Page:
Robert Elsie | NEWS  | AL ArtAL History | AL Language | AL Literature | AL Photography | Contact |

English  Robert Elsie

Writer, translator, interpreter, specialist in Albanian studies


English   deutsch   shqip




 Curriculum vitae


Webdesign J. Groß

The Balkan Wars: British consular reports from Macedonia in the final years of the Ottoman Empire

Edited by Bejtullah Destani and Robert Elsie

ISBN  978-178076-076-6
I.B. Tauris in association with
the Centre for Albanian Studies, London 2014
xv + 290 pp.

The Ottoman Empire — the great power which had ruled much of southeastern Europe and the Middle East for over five centuries — was manifestly in decline by 1912. Its fall from power had been gradual, but by the early years of the twentieth century, the collapse of the mighty world that had once stretched to the very gates of Vienna seemed increasingly inevitable. New Balkan states - Serbia, Bulgaria, Montenegro and Greece - combined forces in the First Balkan War (1912-1913) to bring about its downfall. But with victory in their grasp, they were soon at one another's throats.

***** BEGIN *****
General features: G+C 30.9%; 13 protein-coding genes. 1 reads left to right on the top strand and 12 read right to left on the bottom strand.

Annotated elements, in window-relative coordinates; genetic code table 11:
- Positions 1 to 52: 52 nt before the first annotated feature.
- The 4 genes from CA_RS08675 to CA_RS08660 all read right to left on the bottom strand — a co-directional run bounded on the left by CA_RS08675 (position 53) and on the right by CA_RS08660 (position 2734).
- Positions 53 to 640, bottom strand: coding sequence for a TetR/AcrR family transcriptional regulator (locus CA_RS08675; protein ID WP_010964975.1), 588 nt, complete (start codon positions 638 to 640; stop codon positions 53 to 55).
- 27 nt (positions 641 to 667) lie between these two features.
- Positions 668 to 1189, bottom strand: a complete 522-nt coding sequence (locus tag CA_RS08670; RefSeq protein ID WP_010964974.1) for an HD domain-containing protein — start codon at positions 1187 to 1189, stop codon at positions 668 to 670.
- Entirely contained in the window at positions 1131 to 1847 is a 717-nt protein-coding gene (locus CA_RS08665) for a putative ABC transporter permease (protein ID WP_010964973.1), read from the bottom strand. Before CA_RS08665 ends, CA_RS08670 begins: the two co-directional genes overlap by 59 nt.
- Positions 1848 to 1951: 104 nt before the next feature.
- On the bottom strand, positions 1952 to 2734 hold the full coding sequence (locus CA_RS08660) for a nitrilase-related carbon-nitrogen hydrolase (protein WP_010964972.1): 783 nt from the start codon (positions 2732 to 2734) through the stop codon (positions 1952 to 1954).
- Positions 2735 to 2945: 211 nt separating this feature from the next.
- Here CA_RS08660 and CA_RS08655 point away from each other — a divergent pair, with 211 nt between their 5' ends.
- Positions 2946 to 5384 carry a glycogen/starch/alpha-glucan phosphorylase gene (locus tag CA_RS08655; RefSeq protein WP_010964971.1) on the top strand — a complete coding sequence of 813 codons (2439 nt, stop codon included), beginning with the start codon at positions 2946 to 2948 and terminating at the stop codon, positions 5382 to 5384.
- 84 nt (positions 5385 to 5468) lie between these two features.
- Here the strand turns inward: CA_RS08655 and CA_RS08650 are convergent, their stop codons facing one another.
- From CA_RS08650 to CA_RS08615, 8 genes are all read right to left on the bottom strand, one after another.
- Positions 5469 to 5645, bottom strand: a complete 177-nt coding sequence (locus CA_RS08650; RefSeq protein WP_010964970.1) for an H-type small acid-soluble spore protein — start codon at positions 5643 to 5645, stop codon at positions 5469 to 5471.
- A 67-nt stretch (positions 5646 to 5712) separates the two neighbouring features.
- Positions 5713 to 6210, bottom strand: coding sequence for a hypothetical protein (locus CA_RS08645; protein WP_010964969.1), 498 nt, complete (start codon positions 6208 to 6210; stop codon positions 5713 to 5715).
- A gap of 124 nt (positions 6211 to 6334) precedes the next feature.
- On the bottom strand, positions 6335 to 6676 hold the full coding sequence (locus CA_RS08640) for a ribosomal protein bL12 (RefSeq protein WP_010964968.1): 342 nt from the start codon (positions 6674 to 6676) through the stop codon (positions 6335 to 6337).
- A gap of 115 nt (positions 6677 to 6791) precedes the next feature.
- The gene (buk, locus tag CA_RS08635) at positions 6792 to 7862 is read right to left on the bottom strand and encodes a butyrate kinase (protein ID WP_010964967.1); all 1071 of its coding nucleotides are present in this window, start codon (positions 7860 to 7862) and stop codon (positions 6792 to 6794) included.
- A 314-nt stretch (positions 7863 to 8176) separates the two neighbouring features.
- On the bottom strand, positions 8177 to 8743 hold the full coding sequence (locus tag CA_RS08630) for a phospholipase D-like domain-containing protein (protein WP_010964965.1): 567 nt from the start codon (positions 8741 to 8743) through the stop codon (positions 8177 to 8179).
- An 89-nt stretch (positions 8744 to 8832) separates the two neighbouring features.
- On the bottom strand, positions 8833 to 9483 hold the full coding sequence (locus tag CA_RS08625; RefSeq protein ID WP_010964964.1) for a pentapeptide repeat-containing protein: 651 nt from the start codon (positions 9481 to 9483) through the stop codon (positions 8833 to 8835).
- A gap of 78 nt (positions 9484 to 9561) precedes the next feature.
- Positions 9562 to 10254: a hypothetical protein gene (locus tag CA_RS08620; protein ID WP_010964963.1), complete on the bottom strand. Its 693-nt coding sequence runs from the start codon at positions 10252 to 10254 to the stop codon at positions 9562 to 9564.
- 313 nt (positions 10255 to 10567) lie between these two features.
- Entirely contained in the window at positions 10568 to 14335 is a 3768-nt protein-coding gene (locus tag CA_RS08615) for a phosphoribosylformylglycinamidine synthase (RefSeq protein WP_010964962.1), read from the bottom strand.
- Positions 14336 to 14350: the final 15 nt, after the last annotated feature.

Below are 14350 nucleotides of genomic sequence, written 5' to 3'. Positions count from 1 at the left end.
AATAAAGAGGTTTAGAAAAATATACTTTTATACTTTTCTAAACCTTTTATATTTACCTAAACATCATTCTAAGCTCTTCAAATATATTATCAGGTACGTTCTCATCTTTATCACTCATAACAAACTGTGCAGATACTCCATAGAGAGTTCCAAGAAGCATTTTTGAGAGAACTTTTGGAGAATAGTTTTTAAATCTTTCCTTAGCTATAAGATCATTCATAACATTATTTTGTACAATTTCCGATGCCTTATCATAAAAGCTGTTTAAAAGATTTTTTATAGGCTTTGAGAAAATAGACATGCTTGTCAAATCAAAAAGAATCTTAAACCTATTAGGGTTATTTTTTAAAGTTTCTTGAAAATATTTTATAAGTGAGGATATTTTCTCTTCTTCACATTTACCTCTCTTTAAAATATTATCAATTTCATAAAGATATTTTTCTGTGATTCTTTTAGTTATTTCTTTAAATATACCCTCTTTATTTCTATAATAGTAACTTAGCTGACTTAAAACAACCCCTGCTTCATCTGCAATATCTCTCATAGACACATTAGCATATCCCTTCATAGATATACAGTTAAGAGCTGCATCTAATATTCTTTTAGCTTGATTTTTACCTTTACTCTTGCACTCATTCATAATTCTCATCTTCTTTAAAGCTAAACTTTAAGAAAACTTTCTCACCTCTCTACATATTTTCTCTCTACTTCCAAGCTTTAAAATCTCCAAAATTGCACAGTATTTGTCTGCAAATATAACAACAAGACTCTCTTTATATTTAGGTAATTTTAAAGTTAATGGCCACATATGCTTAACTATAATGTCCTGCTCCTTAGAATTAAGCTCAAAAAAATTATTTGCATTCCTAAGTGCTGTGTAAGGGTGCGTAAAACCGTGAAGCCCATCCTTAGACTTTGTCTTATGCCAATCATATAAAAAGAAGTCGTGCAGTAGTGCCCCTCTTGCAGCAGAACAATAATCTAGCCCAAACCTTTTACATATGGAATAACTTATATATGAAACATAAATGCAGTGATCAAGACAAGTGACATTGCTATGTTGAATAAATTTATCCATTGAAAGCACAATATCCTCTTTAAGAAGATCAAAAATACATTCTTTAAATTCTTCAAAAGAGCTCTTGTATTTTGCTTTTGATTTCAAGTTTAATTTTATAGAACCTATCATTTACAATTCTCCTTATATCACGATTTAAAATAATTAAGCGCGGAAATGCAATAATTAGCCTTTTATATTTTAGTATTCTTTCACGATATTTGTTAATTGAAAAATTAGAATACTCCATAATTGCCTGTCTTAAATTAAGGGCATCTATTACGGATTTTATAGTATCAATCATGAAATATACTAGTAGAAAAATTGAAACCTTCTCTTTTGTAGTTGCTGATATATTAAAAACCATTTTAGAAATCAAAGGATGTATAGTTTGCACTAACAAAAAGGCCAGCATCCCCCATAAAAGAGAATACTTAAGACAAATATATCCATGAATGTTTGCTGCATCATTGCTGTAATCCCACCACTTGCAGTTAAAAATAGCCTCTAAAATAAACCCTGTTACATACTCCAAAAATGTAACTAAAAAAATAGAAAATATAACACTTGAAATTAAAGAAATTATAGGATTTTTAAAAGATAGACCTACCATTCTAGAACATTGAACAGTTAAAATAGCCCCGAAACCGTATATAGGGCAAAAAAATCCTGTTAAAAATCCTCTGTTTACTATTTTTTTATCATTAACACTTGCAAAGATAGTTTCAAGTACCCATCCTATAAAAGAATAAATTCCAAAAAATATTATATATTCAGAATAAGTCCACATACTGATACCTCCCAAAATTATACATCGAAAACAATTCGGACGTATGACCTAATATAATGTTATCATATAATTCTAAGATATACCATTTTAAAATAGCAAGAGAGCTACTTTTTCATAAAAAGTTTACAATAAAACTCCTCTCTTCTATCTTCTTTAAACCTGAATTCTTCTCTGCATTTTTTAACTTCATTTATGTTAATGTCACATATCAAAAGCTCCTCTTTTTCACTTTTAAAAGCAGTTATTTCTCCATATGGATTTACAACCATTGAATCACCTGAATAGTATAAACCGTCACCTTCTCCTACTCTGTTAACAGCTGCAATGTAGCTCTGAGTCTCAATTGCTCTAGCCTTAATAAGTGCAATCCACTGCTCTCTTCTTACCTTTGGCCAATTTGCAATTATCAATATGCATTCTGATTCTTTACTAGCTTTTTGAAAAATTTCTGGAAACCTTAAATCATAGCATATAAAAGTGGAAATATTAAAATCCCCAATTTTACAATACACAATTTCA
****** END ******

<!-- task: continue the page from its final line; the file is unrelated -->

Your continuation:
Nowhere was the chaos caused by the two Balkan Wars more evident and more horrific than in Macedonia. Advancing and retreating armies wrought untold destruction on the country and, with the breakdown of law and order, armed gangs robbed and terrorized the civilian population.

This volume contains 83 selected and edited consular dispatches and reports sent to the Foreign Office in London (mainly to the Foreign Secretary, Sir Edward Grey) focusing on events in Macedonia during the Balkan Wars of 1912­-1913 and thereafter. Compiled for the most part by Charles Greig, British Vice-Consul in Monastir (now known as Bitola), they reveal the extent of human suffering in the southern Balkan region in the years prior to World War I. It was Greig's endeavour, among others, to point out the injustices being done to the Muslim population in and around Monastir by the victorious Christian forces and population groups. His reports, and those of the other consular officials, provide much insight into the realities of the Balkan conflagration as it affected the Monastir region.

As a first-hand, on-the-spot account, this is an invaluable source for historians of twentieth-century Europe, the lead-up to World War I and the fall of the Ottoman Empire.